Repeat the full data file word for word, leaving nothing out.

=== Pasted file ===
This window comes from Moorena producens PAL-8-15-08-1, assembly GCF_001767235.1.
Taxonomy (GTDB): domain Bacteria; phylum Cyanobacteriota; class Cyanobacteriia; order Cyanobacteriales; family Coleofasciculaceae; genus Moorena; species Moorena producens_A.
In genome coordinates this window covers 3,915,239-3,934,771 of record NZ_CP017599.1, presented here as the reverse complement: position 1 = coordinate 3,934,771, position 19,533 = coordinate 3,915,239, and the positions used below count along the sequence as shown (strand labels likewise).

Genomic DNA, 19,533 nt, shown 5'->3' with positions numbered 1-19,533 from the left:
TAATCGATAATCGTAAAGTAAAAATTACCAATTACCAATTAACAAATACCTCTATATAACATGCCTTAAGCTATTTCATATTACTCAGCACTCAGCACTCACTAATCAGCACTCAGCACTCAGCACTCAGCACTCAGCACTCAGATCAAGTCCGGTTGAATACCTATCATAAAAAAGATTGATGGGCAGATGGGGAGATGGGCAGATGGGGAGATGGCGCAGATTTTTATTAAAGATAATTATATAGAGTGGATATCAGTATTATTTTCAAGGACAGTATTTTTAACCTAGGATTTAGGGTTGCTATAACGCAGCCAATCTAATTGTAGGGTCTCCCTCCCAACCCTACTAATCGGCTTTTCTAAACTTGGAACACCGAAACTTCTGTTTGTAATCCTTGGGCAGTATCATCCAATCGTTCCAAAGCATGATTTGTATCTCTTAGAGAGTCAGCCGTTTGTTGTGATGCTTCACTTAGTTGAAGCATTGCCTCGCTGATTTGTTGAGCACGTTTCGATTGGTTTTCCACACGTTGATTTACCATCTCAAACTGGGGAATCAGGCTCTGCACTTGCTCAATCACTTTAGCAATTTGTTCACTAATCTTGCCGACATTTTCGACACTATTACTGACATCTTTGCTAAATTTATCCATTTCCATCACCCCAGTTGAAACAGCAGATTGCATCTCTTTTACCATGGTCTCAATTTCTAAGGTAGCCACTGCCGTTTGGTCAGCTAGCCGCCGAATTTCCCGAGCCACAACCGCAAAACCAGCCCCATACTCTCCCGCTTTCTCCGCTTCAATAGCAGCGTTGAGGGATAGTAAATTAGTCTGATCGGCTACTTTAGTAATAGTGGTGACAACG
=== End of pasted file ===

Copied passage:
This window comes from Moorena producens PAL-8-15-08-1, assembly GCF_001767235.1.
Taxonomy (GTDB): domain Bacteria; phylum Cyanobacteriota; class Cyanobacteriia; order Cyanobacteriales; family Coleofasciculaceae; genus Moorena; species Moorena producens_A.
In genome coordinates this window covers 3,915,239-3,934,771 of record NZ_CP017599.1, presented here as the reverse complement: position 1 = coordinate 3,934,771, position 19,533 = coordinate 3,915,239, and the positions used below count along the sequence as shown (strand labels likewise).

Genomic DNA, 19,533 nt, shown 5'->3' with positions numbered 1-19,533 from the left:
TAATCGATAATCGTAAAGTAAAAATTACCAATTACCAATTAACAAATACCTCTATATAACATGCCTTAAGCTATTTCATATTACTCAGCACTCAGCACTCACTAATCAGCACTCAGCACTCAGCACTCAGCACTCAGCACTCAGATCAAGTCCGGTTGAATACCTATCATAAAAAAGATTGATGGGCAGATGGGGAGATGGGCAGATGGGGAGATGGCGCAGATTTTTATTAAAGATAATTATATAGAGTGGATATCAGTATTATTTTCAAGGACAGTATTTTTAACCTAGGATTTAGGGTTGCTATAACGCAGCCAATCTAATTGTAGGGTCTCCCTCCCAACCCTACTAATCGGCTTTTCTAAACTTGGAACACCGAAACTTCTGTTTGTAATCCTTGGGCAGTATCATCCAATCGTTCCAAAGCATGATTTGTATCTCTTAGAGAGTCAGCCGTTTGTTGTGATGCTTCACTTAGTTGAAGCATTGCCTCGCTGATTTGTTGAGCACGTTTCGATTGGTTTTCCACACGTTGATTTACCATCTCAAACTGGGGAATCAGGCTCTGCACTTGCTCAATCACTTTAGCAATTTGTTCACTAATCTTGCCGACATTTTCGACACTATTACTGACATCTTTGCTAAATTTATCCATTTCCATCACCCCAGTTGAAACAGCAGATTGCATCTCTTTTACCATGGTCTCAATTTCTAAGGTAGCCACTGCCGTTTGGTCAGCTAGCCGCCGAATTTCCCGAGCCACAACCGCAAAACCAGCCCCATACTCTCCCGCTTTCTCCGCTTCAATAGCAGCGTTGAGGGATAGTAAATTAGTCTGATCGGCTACTTTAGTAATAGTGGTGACAACG